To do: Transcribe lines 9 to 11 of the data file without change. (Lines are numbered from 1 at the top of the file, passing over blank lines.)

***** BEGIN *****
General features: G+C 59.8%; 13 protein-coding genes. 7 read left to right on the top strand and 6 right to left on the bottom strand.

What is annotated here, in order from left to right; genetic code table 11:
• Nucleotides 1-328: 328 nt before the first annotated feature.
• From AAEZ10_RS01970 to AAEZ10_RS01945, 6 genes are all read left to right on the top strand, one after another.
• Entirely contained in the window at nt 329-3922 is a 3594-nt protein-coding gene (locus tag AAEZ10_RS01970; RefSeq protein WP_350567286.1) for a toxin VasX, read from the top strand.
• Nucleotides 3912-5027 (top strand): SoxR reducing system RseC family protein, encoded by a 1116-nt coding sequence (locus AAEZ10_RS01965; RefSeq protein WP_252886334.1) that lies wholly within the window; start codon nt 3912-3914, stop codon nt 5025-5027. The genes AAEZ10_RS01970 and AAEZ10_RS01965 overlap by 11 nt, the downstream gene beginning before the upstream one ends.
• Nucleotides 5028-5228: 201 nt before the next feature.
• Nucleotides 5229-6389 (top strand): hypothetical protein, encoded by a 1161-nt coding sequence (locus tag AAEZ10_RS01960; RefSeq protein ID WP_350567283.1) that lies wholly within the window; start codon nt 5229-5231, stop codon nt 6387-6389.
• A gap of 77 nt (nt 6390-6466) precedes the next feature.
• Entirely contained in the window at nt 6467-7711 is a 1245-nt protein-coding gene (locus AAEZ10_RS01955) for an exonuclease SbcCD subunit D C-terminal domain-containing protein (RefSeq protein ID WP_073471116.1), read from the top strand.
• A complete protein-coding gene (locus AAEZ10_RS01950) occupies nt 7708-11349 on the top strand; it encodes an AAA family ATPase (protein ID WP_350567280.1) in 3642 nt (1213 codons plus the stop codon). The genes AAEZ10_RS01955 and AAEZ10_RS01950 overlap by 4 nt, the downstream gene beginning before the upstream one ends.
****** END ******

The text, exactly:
• A gap of 77 nt (nt 6390-6466) precedes the next feature.
• Entirely contained in the window at nt 6467-7711 is a 1245-nt protein-coding gene (locus AAEZ10_RS01955) for an exonuclease SbcCD subunit D C-terminal domain-containing protein (RefSeq protein ID WP_073471116.1), read from the top strand.
• A complete protein-coding gene (locus AAEZ10_RS01950) occupies nt 7708-11349 on the top strand; it encodes an AAA family ATPase (protein ID WP_350567280.1) in 3642 nt (1213 codons plus the stop codon). The genes AAEZ10_RS01955 and AAEZ10_RS01950 overlap by 4 nt, the downstream gene beginning before the upstream one ends.